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The Unusual Life of Edna Walling

Sara Hardy
Allen & Unwin
Reviewed by Chris Segelmann

BUT for a twist of fate, the name of one of Australia's best known landscapers might have meant more to Christchurch gardeners than it does to their counterparts in Melbourne.

Edna Walling came to Christchurch from Britain in 1911 as a 16-year-old. In five years she had a stint working on a North Island cattle station before becoming a nurse aide. But when her family moved to Melbourne, Edna went, too - sparking the career of a pre-eminent landscaper who designed more than 300 gardens between 1920 and 1960 and whose writings informed a generation of Australian gardeners.

Sara Hardy, playwright and actress, became captivated with this singular woman when she played the part of Walling in a play. While other books have explored Edna the garden designer, Hardy says her purpose was to probe "the woman behind the work".

There's no doubt that Hardy's research is exhaustive - there are allusions to lesbianism and a comparison of one friendship to that of Vita Sackville West and Virginia Woolf.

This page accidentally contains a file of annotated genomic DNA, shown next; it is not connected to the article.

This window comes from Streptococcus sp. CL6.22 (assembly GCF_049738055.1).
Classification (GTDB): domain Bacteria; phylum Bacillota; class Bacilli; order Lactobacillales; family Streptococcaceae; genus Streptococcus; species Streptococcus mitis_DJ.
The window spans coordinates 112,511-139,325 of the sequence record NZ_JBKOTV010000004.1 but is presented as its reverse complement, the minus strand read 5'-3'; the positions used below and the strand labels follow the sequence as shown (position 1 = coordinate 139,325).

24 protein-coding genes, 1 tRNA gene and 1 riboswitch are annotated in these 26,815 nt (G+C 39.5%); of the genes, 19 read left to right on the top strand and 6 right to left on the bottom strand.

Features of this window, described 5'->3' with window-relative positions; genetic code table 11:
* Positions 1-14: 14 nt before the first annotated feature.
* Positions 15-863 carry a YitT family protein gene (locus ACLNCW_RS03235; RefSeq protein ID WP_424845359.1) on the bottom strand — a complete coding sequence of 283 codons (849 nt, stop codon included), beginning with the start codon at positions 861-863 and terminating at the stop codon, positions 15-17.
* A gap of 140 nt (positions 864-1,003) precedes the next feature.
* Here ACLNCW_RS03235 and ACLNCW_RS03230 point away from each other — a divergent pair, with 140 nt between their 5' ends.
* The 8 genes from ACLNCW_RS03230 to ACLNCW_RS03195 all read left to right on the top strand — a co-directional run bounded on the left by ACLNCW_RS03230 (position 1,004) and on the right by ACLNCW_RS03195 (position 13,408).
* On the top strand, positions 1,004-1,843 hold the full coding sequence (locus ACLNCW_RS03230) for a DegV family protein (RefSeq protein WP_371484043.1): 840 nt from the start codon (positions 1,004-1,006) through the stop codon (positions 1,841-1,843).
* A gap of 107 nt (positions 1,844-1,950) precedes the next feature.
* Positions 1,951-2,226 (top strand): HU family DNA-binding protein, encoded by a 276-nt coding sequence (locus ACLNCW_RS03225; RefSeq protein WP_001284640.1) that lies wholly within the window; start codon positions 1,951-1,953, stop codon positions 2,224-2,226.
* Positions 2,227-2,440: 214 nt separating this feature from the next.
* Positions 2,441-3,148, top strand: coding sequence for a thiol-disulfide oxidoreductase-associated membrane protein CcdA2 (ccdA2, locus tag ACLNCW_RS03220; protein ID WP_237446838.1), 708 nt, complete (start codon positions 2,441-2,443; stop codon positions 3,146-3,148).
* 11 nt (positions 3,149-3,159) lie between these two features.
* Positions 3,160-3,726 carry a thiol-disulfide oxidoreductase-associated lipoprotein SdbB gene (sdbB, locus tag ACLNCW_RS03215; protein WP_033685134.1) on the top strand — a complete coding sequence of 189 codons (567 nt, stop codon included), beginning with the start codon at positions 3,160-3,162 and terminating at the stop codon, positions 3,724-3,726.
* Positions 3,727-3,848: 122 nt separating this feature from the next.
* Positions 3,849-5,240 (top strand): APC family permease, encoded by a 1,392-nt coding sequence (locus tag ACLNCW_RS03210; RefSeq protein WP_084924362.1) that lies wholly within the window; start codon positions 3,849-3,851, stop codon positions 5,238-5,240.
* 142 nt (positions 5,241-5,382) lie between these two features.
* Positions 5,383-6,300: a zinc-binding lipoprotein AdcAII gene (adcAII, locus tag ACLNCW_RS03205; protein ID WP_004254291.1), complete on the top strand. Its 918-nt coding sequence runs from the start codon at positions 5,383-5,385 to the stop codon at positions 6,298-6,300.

Despite the wealth of biographical material, the author is forced to resort to transparent conjecture to set the scene for episodes and relationships - a device that fails to ring true.

Nonetheless, Hardy's depiction of this tireless gardener and her relentless determination sweep the reader along. Walling's will to succeed in a male-dominated domain and to stamp her own style is richly portrayed, particularly in the story of the 'village' that was her vision, Bickleigh Vale and her own house, Sonning.

Walling's attraction to stone as a medium and the evolution of her style to include predominant plantings of natives, rather than exotics, will strike a chord with many Kiwi gardeners.

The Unusual Life of Edna Walling is an absorbing read and whets the appetite for more detailed reading on her landscaping legacy.

Reproduced with permission from the former Weekend Gardener magazine. The views expressed here are not necessarily those of the RNZIH

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Last updated: March 1, 2021